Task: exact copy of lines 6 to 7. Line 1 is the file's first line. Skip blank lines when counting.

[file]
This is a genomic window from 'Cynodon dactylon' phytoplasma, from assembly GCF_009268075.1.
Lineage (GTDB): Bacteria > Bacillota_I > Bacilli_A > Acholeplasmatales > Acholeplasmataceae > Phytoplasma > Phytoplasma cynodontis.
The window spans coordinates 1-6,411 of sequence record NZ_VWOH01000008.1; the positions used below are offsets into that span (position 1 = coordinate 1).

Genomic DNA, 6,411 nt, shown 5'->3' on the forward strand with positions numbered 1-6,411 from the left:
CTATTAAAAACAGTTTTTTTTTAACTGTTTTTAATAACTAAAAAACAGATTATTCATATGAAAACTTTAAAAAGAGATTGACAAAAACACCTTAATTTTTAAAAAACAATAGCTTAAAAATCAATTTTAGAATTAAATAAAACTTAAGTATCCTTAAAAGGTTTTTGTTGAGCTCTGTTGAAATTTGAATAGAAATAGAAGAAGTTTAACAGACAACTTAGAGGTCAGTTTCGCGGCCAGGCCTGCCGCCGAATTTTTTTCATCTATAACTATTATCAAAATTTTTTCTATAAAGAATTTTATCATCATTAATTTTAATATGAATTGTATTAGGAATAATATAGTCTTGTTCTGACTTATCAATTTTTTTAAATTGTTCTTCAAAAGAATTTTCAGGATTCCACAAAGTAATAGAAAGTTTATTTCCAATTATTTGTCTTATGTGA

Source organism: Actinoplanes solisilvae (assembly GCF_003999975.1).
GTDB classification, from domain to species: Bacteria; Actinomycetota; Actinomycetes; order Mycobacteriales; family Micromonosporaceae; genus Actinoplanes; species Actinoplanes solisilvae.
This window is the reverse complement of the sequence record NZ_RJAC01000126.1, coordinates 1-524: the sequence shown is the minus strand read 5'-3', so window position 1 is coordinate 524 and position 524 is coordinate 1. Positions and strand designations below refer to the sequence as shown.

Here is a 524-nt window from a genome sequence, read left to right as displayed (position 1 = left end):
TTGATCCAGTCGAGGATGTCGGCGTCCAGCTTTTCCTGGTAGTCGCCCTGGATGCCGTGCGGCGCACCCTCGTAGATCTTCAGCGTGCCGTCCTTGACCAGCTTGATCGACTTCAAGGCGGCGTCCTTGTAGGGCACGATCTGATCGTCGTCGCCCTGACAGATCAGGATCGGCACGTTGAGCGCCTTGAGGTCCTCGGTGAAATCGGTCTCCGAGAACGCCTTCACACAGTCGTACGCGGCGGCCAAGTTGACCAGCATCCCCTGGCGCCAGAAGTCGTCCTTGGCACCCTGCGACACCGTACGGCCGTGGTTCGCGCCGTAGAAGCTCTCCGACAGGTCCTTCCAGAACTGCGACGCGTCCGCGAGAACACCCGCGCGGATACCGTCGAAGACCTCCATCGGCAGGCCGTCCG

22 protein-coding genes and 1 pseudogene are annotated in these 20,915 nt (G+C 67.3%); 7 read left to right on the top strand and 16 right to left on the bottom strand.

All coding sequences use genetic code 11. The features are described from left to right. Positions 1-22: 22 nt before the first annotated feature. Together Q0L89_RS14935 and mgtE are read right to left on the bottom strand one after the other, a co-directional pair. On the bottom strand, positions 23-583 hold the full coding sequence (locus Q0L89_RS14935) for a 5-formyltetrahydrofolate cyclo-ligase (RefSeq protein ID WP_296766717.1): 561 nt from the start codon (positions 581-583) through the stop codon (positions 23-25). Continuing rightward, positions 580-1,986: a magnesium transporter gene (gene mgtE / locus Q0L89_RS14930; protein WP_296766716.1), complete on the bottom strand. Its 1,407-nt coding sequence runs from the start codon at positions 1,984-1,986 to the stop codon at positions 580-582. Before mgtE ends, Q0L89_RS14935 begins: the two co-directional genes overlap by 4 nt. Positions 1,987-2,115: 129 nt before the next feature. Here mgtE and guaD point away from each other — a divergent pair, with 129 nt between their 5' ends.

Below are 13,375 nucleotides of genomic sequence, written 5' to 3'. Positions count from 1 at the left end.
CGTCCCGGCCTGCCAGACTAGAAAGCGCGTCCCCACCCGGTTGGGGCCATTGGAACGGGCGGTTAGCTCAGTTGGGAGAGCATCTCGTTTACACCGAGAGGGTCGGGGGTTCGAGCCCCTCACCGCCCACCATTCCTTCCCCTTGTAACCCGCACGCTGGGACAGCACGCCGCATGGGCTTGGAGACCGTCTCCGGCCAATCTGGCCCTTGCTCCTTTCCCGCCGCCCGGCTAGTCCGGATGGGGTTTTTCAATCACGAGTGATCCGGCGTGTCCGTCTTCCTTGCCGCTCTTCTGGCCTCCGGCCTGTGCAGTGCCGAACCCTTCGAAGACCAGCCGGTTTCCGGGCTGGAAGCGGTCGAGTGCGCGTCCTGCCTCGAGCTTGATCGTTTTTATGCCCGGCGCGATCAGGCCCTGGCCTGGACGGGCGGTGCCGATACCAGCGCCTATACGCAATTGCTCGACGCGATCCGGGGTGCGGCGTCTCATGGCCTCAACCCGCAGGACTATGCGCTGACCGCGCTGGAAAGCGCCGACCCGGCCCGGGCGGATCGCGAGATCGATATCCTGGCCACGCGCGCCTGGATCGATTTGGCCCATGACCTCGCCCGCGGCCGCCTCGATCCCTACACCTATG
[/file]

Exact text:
Source organism: Actinoplanes solisilvae (assembly GCF_003999975.1).
GTDB classification, from domain to species: Bacteria; Actinomycetota; Actinomycetes; order Mycobacteriales; family Micromonosporaceae; genus Actinoplanes; species Actinoplanes solisilvae.